MAIT cells are licensed through granzyme exchange to kill bacterially sensitized targets.

Kurioka A, Ussher JE, Cosgrove C, Clough C, Fergusson JR, Smith K, Kang YH, Walker LJ, Hansen TH, Willberg CB, Klenerman P - Mucosal Immunol (2014)

Bacterial stimulation leads to degranulation and changes in cytotoxic profile of mucosal-associated invariant T (MAIT) cells. Enriched CD8+ T cells were cocultured with THP1 cells exposed to E. coli, in the presence or absence of blocking antibodies against MR1, interleukin (IL)-12, IL-18 or isotype controls, and assayed for the expression of (a) CD107α, (b) granzyme (Gr) B, (c) perforin, (d) GrK, and (e) GrA. Representative plots gated on CD8+ T cells are shown on the left panel and cumulative data on the right panel for each marker, with bars indicating mean±s.e.m. (n=7–10). Staining control shows isotype control (conjugated with matched fluorochromes) used for gating for each marker. Note that GrA and GrK staining control is the same for each donor as both conjugated to the same flurochrome, and CD107α staining uses the unstimulated control for gating. Results are analyzed by repeated-measures one-way analysis of variance (ANOVA), with Bonferroni's multiple comparisons test. *P<0.05, **P<0.01, ***P<0.001, ****P<0.0001.
© Copyright Policy - open-access
Related In: Results  -  Collection

License
Show All Figures
getmorefigures.php?uid=PMC4288950&req=5

fig2: Bacterial stimulation leads to degranulation and changes in cytotoxic profile of mucosal-associated invariant T (MAIT) cells. Enriched CD8+ T cells were cocultured with THP1 cells exposed to E. coli, in the presence or absence of blocking antibodies against MR1, interleukin (IL)-12, IL-18 or isotype controls, and assayed for the expression of (a) CD107α, (b) granzyme (Gr) B, (c) perforin, (d) GrK, and (e) GrA. Representative plots gated on CD8+ T cells are shown on the left panel and cumulative data on the right panel for each marker, with bars indicating mean±s.e.m. (n=7–10). Staining control shows isotype control (conjugated with matched fluorochromes) used for gating for each marker. Note that GrA and GrK staining control is the same for each donor as both conjugated to the same flurochrome, and CD107α staining uses the unstimulated control for gating. Results are analyzed by repeated-measures one-way analysis of variance (ANOVA), with Bonferroni's multiple comparisons test. *P<0.05, **P<0.01, ***P<0.001, ****P<0.0001.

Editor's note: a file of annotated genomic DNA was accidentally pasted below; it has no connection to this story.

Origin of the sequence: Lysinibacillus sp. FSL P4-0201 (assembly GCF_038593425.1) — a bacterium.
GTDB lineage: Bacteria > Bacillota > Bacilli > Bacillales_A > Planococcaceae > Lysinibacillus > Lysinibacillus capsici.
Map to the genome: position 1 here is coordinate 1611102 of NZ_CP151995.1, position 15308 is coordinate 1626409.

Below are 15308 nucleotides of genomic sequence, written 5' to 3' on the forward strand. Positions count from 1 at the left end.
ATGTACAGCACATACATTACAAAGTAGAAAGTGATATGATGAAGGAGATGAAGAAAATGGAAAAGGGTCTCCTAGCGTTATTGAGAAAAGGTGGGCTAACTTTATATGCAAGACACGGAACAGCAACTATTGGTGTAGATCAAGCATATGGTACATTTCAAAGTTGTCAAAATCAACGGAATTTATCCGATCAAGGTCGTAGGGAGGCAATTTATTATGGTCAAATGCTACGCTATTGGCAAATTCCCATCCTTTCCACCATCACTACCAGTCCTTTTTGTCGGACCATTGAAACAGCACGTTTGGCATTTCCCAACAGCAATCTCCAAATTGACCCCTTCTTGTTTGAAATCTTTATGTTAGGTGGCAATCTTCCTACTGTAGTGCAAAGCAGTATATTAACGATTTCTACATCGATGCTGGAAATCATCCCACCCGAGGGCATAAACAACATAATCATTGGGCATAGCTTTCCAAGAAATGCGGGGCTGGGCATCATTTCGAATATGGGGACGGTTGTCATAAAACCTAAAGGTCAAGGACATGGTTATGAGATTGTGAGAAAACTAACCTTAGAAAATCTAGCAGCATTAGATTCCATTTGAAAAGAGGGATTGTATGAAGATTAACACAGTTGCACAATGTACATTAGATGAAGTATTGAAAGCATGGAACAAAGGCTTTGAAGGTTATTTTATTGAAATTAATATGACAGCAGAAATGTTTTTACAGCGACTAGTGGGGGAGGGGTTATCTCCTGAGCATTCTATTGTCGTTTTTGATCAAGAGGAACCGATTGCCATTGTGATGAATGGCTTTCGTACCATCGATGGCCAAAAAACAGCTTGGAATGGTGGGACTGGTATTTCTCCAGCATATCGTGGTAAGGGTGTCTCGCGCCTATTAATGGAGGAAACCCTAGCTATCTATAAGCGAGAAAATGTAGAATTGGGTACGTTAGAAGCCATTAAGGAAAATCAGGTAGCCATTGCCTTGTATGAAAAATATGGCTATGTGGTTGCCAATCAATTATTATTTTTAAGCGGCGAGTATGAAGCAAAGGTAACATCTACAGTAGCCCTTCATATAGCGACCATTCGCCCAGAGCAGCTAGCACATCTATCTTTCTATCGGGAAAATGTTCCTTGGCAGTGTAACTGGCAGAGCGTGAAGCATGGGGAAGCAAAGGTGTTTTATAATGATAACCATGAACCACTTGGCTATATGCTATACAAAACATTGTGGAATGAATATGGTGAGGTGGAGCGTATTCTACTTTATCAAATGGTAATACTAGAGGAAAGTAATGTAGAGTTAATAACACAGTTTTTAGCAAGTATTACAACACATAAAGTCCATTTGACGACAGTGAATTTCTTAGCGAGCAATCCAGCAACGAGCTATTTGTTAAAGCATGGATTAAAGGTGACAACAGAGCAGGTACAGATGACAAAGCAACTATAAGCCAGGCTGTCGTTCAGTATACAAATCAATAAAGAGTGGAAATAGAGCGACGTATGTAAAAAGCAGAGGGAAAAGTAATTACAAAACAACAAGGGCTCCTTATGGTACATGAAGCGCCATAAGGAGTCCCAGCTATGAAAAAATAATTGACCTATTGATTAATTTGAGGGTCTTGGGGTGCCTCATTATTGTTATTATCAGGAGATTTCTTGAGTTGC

Mentions: Using our previously described model,13 THP1 cell lines were pre-exposed to paraformaldehyde (PFA)-fixed Escherichia coli, and then cultured with enriched CD8+ T cells overnight, after which the cytotoxic profile of MAIT cells was evaluated (Figure 2). MAIT cells degranulated extensively in response to E. coli as measured by CD107α expression (Figure 2a; 66.3%, P<0.0001). This was almost completely blocked by an anti-MR1-blocking antibody (20.9% P<0.0001), whereas blocking IL-12 or IL-18 had minimal effect on the degranulation of the cells.

Bottom Line: Mucosal-associated invariant T (MAIT) cells are an innate-like T-cell population restricted by the non-polymorphic, major histocompatibility complex class I-related protein 1, MR1.We show that resting human MAIT cells are uniquely characterized by a lack of granzyme (Gr) B and low perforin expression, key granule proteins required for efficient cytotoxic activity, but high levels of expression of GrA and GrK.Finally, we show that MAIT cells are highly proliferative in response to antigenic and cytokine stimulation, maintaining high expression of GrB, perforin, and GrA, but reduced expression of GrK following antigenic proliferation.

View Article: PubMed Central - PubMed

Affiliation: Peter Medawar Building for Pathogen Research, Nuffield Department of Medicine, University of Oxford, Oxford, UK.

ABSTRACT
Mucosal-associated invariant T (MAIT) cells are an innate-like T-cell population restricted by the non-polymorphic, major histocompatibility complex class I-related protein 1, MR1. MAIT cells are activated by a broad range of bacteria through detection of riboflavin metabolites bound by MR1, but their direct cytolytic capacity upon recognition of cognate target cells remains unclear. We show that resting human MAIT cells are uniquely characterized by a lack of granzyme (Gr) B and low perforin expression, key granule proteins required for efficient cytotoxic activity, but high levels of expression of GrA and GrK. Bacterial activation of MAIT cells rapidly induced GrB and perforin, licensing these cells to kill their cognate target cells. Using a novel flow cytometry-based killing assay, we show that licensed MAIT cells, but not ex vivo MAIT cells from the same donors, can efficiently kill Escherichia coli-exposed B-cell lines in an MR1- and degranulation-dependent manner. Finally, we show that MAIT cells are highly proliferative in response to antigenic and cytokine stimulation, maintaining high expression of GrB, perforin, and GrA, but reduced expression of GrK following antigenic proliferation. The tightly regulated cytolytic capacity of MAIT cells may have an important role in the control of intracellular bacterial infections, such as Mycobacterium tuberculosis.

Show MeSH
Related in: MedlinePlus